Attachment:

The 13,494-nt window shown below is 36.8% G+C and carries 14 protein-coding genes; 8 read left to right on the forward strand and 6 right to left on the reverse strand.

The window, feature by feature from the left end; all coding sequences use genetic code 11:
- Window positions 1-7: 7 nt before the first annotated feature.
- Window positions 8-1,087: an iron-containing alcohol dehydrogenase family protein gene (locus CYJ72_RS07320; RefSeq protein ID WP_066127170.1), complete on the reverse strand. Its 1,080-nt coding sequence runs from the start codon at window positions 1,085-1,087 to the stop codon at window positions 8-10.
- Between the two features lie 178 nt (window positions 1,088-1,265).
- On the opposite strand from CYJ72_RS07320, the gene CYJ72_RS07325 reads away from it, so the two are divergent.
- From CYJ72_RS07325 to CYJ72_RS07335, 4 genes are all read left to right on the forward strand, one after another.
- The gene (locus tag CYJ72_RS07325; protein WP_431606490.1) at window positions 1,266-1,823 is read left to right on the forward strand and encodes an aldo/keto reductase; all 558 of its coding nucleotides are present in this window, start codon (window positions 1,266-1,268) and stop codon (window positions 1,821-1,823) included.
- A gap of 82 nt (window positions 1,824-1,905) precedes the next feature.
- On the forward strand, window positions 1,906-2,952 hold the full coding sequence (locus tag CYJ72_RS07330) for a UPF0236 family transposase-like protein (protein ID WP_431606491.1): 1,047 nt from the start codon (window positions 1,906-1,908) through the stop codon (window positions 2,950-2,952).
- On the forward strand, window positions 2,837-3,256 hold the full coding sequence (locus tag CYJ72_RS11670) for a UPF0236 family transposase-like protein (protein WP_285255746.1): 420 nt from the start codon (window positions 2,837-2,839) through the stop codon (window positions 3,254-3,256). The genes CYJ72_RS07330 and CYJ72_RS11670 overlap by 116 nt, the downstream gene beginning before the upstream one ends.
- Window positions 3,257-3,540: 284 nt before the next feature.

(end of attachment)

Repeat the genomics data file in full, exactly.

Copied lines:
The 13,494-nt window shown below is 36.8% G+C and carries 14 protein-coding genes; 8 read left to right on the forward strand and 6 right to left on the reverse strand.

The window, feature by feature from the left end; all coding sequences use genetic code 11:
- Window positions 1-7: 7 nt before the first annotated feature.
- Window positions 8-1,087: an iron-containing alcohol dehydrogenase family protein gene (locus CYJ72_RS07320; RefSeq protein ID WP_066127170.1), complete on the reverse strand. Its 1,080-nt coding sequence runs from the start codon at window positions 1,085-1,087 to the stop codon at window positions 8-10.
- Between the two features lie 178 nt (window positions 1,088-1,265).
- On the opposite strand from CYJ72_RS07320, the gene CYJ72_RS07325 reads away from it, so the two are divergent.
- From CYJ72_RS07325 to CYJ72_RS07335, 4 genes are all read left to right on the forward strand, one after another.
- The gene (locus tag CYJ72_RS07325; protein WP_431606490.1) at window positions 1,266-1,823 is read left to right on the forward strand and encodes an aldo/keto reductase; all 558 of its coding nucleotides are present in this window, start codon (window positions 1,266-1,268) and stop codon (window positions 1,821-1,823) included.
- A gap of 82 nt (window positions 1,824-1,905) precedes the next feature.
- On the forward strand, window positions 1,906-2,952 hold the full coding sequence (locus tag CYJ72_RS07330) for a UPF0236 family transposase-like protein (protein ID WP_431606491.1): 1,047 nt from the start codon (window positions 1,906-1,908) through the stop codon (window positions 2,950-2,952).
- On the forward strand, window positions 2,837-3,256 hold the full coding sequence (locus tag CYJ72_RS11670) for a UPF0236 family transposase-like protein (protein WP_285255746.1): 420 nt from the start codon (window positions 2,837-2,839) through the stop codon (window positions 3,254-3,256). The genes CYJ72_RS07330 and CYJ72_RS11670 overlap by 116 nt, the downstream gene beginning before the upstream one ends.
- Window positions 3,257-3,540: 284 nt before the next feature.